CSC 225 ASSIGNMENT 4 solution


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1 Images
Images can be represented by 2-dimensional arrays of pixels, each with a colour value. Usually, colour values are expressed as a triple (r,g,b) of red, green and blue values. Many image processing tasks work entirely with individual pixel values. For example, to convert an image from colour to greyscale, the colour value of each pixel can be converted to a shade of grey. For a pixel with colour (r,g,b), one possible conversion formula is to produce a new colour (r0,g0,b0) where r0,g0,b0?=?r + g + b 3 , r + g + b 3 , r + g + b 3 ?. Many image processing tasks use information from neighbouring pixels, or from the entire image. CSC 225 will only cover one technique for image processing. The Department of Computer Science offers an entire course (CSC 205) on 2d graphics and image processing, which covers a broader range of techniques.
Consider the small images in Figure 1 below.
(a) Spiral (16×16) (b) Rainbow (50×32)
(c) Heart (32×28) (d) Flag of Canada (64×32) Figure 1: Four small images.
Each image can be viewed as a grid of pixels. Within an image, groups of adjacent pixels with the same colour are often significant. This assignment, and assignment 5, will cover various algorithms to process contiguous regions inside images. Figures 2, 3 and 4 show the individual pixels of three of the images in Figure 1 above.
Figure 2: A close-up view of Figure 1a.
Figure 3: A close-up view of Figure 1b.
Figure 4: A close-up view of Figure 1c.
Define the pixel graph of an n×m pixel image to be an undirected graph with a vertex vxy for each pixel (where 0 ≤ x ≤ n−1 and 0 ≤ y ≤ m−1), and edges between all pairs of neighbouring pixels with the same colour value. Figures 5, 6 and 7 show the pixel graphs for the images in Figures 2, 3 and 4.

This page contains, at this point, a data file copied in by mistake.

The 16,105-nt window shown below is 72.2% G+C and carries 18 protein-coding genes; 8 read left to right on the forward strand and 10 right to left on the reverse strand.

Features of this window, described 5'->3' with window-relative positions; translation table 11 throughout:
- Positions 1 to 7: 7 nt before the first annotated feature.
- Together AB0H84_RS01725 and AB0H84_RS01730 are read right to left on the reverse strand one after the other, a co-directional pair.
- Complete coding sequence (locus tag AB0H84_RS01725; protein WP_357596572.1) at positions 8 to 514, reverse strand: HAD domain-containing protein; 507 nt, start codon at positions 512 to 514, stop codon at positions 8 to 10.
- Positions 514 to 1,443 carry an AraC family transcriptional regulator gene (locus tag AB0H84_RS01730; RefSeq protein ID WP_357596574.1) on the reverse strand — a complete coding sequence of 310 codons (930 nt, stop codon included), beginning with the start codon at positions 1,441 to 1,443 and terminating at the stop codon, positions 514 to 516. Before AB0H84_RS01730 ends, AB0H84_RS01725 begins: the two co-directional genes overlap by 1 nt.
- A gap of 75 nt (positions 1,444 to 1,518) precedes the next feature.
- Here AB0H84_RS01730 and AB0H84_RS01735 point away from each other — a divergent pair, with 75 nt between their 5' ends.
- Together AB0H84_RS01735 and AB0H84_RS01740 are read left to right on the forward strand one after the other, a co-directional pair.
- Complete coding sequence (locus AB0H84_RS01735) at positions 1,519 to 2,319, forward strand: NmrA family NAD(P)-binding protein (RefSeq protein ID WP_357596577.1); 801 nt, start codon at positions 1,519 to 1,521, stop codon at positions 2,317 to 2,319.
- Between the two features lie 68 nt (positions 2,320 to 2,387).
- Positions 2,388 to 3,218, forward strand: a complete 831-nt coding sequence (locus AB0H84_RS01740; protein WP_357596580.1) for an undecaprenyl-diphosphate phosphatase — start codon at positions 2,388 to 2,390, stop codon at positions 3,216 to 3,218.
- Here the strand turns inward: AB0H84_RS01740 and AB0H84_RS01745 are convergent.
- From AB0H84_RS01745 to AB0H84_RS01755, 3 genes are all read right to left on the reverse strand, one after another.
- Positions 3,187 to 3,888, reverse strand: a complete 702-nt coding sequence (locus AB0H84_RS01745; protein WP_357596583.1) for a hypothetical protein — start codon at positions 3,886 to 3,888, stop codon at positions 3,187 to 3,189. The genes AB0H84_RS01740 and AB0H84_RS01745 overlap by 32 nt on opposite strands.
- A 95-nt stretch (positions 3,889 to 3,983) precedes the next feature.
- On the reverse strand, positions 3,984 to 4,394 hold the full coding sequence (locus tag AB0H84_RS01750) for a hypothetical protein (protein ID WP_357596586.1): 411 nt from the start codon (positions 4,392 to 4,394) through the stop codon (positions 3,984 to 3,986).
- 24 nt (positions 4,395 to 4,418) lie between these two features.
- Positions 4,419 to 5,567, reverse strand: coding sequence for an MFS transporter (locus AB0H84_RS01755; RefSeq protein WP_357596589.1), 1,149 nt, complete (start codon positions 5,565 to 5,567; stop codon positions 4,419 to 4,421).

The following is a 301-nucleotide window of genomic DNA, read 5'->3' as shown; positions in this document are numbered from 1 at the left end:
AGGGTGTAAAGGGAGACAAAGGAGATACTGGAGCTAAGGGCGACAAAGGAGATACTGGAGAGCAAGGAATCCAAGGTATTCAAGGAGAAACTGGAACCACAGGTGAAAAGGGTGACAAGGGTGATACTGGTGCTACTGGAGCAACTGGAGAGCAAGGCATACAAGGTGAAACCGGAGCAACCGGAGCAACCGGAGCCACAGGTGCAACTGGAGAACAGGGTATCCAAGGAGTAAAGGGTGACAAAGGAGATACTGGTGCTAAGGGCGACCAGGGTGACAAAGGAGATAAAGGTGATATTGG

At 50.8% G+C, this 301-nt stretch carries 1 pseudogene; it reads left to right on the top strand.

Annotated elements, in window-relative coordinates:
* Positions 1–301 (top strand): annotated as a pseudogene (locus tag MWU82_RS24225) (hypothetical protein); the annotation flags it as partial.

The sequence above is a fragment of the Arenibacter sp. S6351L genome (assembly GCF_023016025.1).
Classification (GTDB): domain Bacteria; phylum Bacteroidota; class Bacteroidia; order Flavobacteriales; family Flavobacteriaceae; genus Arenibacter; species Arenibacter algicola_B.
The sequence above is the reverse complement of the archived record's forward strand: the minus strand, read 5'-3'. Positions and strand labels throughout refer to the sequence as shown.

Figure 5: The pixel graph for the image in Figure 1a.
Figure 6: The pixel graph for the image in Figure 1b.
Figure 7: The pixel graph for the image in Figure 1c.
Each connected component of the pixel graph corresponds to a contiguous region containing a single colour in the original image. Vertices with degree 4 correspond to pixels in the interior of their region, while vertices with degree less than 4 correspond to pixels on a boundary.
2 Programming Assignment
The programming assignment is to implement a data structure to store pixel graphs, as well as an algorithm to construct a pixel graph from an input image (supplied as an array of (r,g,b) pixel values) and an algorithm to outline the regions of the image by changing the colour of pixels whose corresponding pixel graph vertices have degree less than 4.
The template for this assignment is divided among four files. You are required to use the provided
files as the basis for your submission, and may not change any of the classnames or method signatures inside any of the files, or your submission will not be marked. You are free to add additional classes, methods or instance variables as needed, except as indicated below. You are also permitted to include extra files in your submission. Note that if your submission is missing any files and does not compile, the error will be treated the same way as any other compile error (and you will not be given the opportunity to submit the missing files to recover the marks).